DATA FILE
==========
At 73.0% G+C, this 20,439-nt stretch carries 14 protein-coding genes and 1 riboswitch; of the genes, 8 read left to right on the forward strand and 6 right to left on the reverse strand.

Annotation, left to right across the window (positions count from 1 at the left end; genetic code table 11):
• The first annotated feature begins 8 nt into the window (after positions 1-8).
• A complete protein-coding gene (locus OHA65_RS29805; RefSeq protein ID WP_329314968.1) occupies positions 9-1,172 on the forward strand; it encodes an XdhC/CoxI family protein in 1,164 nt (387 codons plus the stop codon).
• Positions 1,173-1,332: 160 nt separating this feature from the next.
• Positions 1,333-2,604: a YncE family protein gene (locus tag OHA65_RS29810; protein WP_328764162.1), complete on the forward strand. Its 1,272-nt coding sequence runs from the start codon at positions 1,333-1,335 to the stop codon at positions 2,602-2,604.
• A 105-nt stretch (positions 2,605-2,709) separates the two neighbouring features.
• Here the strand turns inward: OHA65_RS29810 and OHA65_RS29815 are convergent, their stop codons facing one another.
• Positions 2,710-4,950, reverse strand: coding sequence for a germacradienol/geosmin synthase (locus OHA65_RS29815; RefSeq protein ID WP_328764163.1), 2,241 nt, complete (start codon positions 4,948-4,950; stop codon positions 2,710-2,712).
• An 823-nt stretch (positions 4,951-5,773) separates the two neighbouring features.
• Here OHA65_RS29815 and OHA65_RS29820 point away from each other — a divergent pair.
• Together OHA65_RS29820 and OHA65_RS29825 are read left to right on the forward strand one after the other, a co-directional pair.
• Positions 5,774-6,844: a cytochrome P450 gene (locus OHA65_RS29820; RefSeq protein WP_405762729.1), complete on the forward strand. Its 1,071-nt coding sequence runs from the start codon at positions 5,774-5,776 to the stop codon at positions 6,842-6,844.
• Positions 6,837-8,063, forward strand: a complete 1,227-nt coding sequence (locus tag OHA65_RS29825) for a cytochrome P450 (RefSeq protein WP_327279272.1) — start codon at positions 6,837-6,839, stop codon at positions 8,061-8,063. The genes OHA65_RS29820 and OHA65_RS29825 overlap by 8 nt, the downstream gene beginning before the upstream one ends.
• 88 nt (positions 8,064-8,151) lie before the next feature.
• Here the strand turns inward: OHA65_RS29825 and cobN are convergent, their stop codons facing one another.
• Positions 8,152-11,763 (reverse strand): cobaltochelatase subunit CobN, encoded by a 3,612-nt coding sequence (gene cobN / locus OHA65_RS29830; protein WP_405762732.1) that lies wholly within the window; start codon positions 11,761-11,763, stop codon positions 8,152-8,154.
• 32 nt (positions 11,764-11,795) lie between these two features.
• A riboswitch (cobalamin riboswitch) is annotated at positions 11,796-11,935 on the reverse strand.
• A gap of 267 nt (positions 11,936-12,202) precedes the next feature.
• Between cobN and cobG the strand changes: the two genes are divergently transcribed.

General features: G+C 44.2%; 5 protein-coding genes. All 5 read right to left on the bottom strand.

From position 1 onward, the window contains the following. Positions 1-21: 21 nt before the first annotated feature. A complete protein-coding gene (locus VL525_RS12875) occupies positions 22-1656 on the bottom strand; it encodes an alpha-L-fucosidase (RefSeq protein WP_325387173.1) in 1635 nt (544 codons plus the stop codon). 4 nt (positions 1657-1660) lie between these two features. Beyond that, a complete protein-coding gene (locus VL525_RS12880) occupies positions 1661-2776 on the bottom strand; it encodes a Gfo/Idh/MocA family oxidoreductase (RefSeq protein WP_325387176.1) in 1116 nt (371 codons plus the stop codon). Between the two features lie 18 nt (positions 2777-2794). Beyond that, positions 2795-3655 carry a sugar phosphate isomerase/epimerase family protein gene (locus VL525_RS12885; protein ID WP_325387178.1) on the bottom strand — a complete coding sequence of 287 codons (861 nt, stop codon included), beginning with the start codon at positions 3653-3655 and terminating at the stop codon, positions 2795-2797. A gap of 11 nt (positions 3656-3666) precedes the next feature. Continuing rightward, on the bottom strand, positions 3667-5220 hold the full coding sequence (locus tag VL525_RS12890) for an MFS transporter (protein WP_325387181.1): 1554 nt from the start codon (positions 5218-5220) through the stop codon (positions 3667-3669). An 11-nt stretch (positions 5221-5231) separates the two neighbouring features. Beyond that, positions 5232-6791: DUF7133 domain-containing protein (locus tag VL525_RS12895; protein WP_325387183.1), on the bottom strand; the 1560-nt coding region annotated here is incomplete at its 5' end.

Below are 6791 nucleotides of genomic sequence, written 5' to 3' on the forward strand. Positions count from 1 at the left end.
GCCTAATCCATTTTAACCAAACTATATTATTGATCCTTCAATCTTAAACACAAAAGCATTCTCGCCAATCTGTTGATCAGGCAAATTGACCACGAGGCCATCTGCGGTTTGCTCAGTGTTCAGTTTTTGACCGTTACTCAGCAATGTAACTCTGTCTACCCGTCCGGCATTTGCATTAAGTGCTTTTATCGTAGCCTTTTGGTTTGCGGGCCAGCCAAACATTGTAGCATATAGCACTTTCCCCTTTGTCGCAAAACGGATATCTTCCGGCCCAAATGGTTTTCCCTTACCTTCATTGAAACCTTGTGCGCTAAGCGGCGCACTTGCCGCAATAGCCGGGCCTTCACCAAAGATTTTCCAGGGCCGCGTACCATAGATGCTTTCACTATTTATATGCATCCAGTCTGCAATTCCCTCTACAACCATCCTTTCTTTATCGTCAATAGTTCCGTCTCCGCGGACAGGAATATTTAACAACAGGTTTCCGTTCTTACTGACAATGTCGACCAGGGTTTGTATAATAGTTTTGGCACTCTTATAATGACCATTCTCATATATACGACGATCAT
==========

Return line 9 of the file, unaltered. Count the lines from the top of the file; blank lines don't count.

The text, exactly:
• Positions 2,710-4,950, reverse strand: coding sequence for a germacradienol/geosmin synthase (locus OHA65_RS29815; RefSeq protein ID WP_328764163.1), 2,241 nt, complete (start codon positions 4,948-4,950; stop codon positions 2,710-2,712).